Oxford Dictionary DefinitionÂ

I took the instances where honest and fair appeared and compared them while looking at their context. Since the box inside Voyeur is so tiny, i moved my information to word.

Copy and pasted honesty and fair side by side to compare

It was not until I looked further into Hamlet’s word choices, that I realized how often Hamlet used honest and fair. I have found recently that Hamlet constantly reiterates words as a way to either get answers from someone or to prove a point. Mad/madness is another instance in 3.4, where he keeps hanging on to this idea in order to prove to both his mother and himself that he is not mad. Hamlet’s unwillingness to stop hanging off ideas seems to be one of the biggest give aways to his ‘madness’.

Prior to analyzing Hamlet with the tools, I believed Hamlet had many reasons to act the way he acted. I never wanted to connect his actions to the assumption that he was mad. Again, with the help of the tools, by simply just analyzing Hamlet’s word choices and crazy tangents, its has become more clear than ever that Hamlet is mad. He is always scheming, and diverting his emotions off on to other characters.

Although Hamlet continues to treat Ophelia in a way less than what one would expect, it is interesting to see that Ophelia maintains her respect for him. After Hamlet makes a scene with the honest and fair ordeal, he starts up again and tells Ophelia “I did love you once”. Through the majority of the scene, Ophelia maintains her cool while using God and “sweet heaven” as external powers to ‘help’ Hamlet. Although she is concerned by his actions and words, she never turns on Hamlet or begins to treat him of a lesser value.

In order to further analyze Ophelia and Hamlet’s relationship, the extractor tool from Tapor would be very useful in separating these relationships from the rest of the play.

I am slowly going crazy 654321 switch!

I had it easy, but I guess this is where my struggles begin. I don’t think I have hit any level of frustration dealing with these tools until now! I remember back in phase one, my biggest struggles was attempting to figure out how to log in to this blog business and post. Here it begins..

To begin I pasted in the XML file and expected to have some misleading information because Voyeur needs to have characters speaking split from characters names mentioned, as well as stage directions removed. I struggled a bit, attempting to copy all of act 3 into Microsoft word to edit it (LOL). What a mistake that was. I am sorry but 60 pages of editing is not going to happen. What was I thinking?

I know that Tapor has a tool that does this; however, after spending two hours reading phase one blog posts from the team, and also messing around with the Tapor tool, I was unsuccessful in my mission. I was however able to figure out how to separate speakers. Unfortunately I could only get Gertrude’s lines to work and she really only appears in 3.4 (which ALSO keeps including itself in our analysis of 3 to 3.3).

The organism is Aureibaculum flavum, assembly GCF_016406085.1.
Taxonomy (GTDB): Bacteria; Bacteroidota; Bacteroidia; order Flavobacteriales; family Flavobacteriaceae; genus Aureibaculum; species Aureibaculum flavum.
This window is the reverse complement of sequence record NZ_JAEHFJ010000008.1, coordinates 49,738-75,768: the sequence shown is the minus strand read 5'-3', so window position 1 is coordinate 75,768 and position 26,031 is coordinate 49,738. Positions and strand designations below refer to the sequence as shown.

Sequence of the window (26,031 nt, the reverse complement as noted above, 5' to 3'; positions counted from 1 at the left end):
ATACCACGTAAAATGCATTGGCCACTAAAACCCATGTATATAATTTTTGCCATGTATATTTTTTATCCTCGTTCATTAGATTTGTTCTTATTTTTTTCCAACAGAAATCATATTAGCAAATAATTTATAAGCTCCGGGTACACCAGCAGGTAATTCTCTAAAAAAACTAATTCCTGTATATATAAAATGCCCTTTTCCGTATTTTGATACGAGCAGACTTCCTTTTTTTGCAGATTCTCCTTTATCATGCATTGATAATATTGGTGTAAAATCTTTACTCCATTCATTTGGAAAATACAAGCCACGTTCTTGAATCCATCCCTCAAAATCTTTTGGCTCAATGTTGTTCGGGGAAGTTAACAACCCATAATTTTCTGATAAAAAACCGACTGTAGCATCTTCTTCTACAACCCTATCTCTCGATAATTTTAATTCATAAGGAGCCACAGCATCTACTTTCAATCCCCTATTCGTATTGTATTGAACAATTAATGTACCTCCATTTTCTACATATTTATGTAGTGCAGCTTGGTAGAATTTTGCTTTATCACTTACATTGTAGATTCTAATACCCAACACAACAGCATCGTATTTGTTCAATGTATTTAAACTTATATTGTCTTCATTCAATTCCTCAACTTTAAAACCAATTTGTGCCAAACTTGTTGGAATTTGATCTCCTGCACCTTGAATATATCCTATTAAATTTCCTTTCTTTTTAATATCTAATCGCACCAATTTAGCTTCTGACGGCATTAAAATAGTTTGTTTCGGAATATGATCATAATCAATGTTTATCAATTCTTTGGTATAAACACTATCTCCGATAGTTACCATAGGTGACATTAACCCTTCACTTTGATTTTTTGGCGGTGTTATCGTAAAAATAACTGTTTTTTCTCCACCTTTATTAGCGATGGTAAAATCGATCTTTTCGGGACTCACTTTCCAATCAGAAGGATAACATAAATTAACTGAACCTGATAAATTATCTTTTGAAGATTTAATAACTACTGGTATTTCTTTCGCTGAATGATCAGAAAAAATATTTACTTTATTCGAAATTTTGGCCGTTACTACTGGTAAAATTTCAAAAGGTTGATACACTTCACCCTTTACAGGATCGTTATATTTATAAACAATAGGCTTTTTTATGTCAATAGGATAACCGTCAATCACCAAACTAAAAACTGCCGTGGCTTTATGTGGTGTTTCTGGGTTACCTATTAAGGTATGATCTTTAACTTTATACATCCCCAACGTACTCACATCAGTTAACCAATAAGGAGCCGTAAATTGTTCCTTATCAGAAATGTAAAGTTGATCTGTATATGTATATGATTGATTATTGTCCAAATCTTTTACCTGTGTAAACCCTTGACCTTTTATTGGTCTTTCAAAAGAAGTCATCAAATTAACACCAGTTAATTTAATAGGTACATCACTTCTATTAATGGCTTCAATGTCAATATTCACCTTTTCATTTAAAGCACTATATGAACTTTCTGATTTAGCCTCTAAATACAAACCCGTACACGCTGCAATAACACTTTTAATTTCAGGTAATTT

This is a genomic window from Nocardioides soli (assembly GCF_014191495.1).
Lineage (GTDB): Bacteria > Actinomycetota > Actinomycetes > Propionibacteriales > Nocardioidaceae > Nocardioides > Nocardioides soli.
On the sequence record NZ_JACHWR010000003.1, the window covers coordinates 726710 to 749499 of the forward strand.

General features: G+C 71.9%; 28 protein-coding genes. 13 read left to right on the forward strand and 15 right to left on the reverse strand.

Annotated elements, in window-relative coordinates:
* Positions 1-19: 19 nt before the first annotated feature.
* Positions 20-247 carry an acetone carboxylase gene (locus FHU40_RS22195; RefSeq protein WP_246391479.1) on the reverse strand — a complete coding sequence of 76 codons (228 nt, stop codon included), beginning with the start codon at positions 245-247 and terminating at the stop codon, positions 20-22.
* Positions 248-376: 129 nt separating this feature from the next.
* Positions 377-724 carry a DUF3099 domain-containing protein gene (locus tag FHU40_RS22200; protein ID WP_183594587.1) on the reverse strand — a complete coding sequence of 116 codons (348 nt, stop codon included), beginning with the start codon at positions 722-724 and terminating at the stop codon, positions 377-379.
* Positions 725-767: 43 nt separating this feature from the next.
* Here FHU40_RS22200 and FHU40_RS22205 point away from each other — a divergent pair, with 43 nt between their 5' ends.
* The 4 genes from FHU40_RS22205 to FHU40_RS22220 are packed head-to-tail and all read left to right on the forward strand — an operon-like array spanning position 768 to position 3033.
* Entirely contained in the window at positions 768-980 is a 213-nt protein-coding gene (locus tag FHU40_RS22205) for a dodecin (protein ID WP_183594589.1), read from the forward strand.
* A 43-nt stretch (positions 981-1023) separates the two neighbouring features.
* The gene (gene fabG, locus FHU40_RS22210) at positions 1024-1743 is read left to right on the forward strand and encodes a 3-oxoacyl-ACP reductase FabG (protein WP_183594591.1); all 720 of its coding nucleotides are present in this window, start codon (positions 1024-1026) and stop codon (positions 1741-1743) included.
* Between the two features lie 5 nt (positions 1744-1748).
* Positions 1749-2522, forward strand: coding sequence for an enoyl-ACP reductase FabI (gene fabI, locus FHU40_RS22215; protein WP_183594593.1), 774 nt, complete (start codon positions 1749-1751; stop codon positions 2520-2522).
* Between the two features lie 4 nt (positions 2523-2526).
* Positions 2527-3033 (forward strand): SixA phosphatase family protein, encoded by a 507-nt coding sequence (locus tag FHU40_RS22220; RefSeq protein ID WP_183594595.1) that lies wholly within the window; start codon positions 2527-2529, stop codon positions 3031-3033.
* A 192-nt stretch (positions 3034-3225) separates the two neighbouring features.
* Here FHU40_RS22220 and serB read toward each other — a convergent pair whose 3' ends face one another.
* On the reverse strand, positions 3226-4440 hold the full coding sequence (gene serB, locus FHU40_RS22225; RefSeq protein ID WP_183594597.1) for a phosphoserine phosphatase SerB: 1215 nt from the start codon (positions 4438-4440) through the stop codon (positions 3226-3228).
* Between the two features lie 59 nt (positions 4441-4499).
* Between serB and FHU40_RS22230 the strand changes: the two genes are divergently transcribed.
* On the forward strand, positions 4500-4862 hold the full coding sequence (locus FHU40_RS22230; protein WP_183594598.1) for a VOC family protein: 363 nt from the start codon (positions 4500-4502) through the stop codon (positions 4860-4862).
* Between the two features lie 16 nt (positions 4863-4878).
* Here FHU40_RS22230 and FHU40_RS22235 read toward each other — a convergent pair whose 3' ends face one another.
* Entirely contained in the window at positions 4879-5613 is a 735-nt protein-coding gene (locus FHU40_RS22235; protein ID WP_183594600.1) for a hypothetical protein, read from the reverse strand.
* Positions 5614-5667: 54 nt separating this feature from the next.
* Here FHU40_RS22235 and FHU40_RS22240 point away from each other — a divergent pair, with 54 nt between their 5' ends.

I was also able to figure out how to use the tool from Tapor that counts the caps. I think this is a really unique and useful tool, especially since it is able to pull out names that one would not think to search. For example Jove or God.

Although I learned some great things and not so great things about Tapor, Voyeur is my tool. I am forced at this moment to work with what I have, and what I already know. Until these issues can be ironed out, unfortunately I am using it as it is. I feel like the majority of the tools could be used as a starting point, while Voyeur will be one of the tools used towards the end in order to further our analysis. Therefore, I’ve concluded that my hypothesis to begin analyzing act 3, should be basic, while excluding anything to do with characters specifically (until I can get my issues fixed).

The word cloud! Hamlet is appearing in the biggest font. Thank god. Something is cooperating with me this afternoon.

YAY! RESULTS 🙂

Working off of the word cloud, love was quite a large word. Love appeared 28 times, while loves and loved appeared once.  This started to make me think about how the word love is used and how it changes throughout act 3 by all characters. This would also be neat to try it with other commonly used words! I found it interesting that “loved” was appearing towards the beginning. The word “loved” is past tense, meaning that Hamlet once did love.  The combination of the words love and loves appear later, but by doing so, it demonstrates a change in feelings.  If Tapor was cooperating with me, I could simply use just Hamlet’s line to analyze how his feelings change from his famous “to be or not to be” speech, to his confrontation with his mother in 3.4. Another tool that is capable of searching for synonyms or even lemmas to determine words similar to love would be useful as well.